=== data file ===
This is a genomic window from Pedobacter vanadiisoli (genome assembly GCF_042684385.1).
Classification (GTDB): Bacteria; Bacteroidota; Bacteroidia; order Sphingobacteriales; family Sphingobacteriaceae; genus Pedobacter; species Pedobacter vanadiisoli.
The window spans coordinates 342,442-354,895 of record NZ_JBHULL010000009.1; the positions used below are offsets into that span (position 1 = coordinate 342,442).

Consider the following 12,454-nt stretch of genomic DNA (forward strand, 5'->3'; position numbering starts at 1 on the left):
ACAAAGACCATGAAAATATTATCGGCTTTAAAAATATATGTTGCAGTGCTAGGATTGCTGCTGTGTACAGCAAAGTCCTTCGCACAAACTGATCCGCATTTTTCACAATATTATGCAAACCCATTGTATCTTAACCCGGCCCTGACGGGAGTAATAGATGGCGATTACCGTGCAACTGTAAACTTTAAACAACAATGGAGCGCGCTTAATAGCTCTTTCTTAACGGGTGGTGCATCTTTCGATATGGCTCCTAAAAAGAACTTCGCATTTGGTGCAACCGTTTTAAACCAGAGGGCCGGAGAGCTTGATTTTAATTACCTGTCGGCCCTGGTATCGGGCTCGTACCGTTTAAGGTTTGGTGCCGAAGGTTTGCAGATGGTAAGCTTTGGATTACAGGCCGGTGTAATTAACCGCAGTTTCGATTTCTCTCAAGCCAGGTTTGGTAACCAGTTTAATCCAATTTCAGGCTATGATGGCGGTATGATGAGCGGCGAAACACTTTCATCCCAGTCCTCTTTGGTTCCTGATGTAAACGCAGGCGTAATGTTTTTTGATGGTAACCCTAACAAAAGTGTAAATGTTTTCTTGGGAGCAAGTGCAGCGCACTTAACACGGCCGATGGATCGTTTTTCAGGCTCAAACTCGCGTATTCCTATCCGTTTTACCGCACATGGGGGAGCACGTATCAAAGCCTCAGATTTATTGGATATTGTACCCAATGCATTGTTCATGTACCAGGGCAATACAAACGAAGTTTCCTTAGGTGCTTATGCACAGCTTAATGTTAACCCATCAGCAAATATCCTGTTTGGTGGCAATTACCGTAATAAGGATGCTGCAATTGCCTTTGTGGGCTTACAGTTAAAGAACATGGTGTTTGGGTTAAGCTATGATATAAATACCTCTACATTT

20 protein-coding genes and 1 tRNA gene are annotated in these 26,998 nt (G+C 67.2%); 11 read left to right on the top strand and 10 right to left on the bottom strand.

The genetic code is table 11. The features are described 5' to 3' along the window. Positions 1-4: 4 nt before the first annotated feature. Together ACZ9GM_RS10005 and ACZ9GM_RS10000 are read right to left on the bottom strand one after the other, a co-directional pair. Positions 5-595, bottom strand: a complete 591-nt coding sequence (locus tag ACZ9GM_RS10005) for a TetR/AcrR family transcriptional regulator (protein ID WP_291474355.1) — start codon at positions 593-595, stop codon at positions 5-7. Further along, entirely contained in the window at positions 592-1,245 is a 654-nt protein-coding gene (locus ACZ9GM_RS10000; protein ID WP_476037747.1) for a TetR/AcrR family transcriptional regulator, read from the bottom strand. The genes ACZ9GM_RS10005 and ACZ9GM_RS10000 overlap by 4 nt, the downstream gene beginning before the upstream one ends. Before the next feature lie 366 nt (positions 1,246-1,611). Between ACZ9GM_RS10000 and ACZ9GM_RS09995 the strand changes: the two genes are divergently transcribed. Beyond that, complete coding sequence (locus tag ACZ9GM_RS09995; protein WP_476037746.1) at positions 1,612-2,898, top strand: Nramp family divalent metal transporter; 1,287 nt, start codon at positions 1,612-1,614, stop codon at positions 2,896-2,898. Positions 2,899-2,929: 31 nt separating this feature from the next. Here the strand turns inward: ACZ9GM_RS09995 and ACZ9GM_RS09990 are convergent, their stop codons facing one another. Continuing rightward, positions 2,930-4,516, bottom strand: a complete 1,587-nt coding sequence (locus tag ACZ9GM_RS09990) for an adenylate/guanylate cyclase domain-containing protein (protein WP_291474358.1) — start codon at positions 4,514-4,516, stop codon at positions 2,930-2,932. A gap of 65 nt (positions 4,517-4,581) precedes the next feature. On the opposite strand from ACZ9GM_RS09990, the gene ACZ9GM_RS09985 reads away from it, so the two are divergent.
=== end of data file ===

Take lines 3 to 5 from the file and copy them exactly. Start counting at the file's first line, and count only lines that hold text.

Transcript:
The window spans coordinates 342,442-354,895 of record NZ_JBHULL010000009.1; the positions used below are offsets into that span (position 1 = coordinate 342,442).

Consider the following 12,454-nt stretch of genomic DNA (forward strand, 5'->3'; position numbering starts at 1 on the left):
ACAAAGACCATGAAAATATTATCGGCTTTAAAAATATATGTTGCAGTGCTAGGATTGCTGCTGTGTACAGCAAAGTCCTTCGCACAAACTGATCCGCATTTTTCACAATATTATGCAAACCCATTGTATCTTAACCCGGCCCTGACGGGAGTAATAGATGGCGATTACCGTGCAACTGTAAACTTTAAACAACAATGGAGCGCGCTTAATAGCTCTTTCTTAACGGGTGGTGCATCTTTCGATATGGCTCCTAAAAAGAACTTCGCATTTGGTGCAACCGTTTTAAACCAGAGGGCCGGAGAGCTTGATTTTAATTACCTGTCGGCCCTGGTATCGGGCTCGTACCGTTTAAGGTTTGGTGCCGAAGGTTTGCAGATGGTAAGCTTTGGATTACAGGCCGGTGTAATTAACCGCAGTTTCGATTTCTCTCAAGCCAGGTTTGGTAACCAGTTTAATCCAATTTCAGGCTATGATGGCGGTATGATGAGCGGCGAAACACTTTCATCCCAGTCCTCTTTGGTTCCTGATGTAAACGCAGGCGTAATGTTTTTTGATGGTAACCCTAACAAAAGTGTAAATGTTTTCTTGGGAGCAAGTGCAGCGCACTTAACACGGCCGATGGATCGTTTTTCAGGCTCAAACTCGCGTATTCCTATCCGTTTTACCGCACATGGGGGAGCACGTATCAAAGCCTCAGATTTATTGGATATTGTACCCAATGCATTGTTCATGTACCAGGGCAATACAAACGAAGTTTCCTTAGGTGCTTATGCACAGCTTAATGTTAACCCATCAGCAAATATCCTGTTTGGTGGCAATTACCGTAATAAGGATGCTGCAATTGCCTTTGTGGGCTTACAGTTAAAGAACATGGTGTTTGGGTTAAGCTATGATATAAATACCTCTACATTT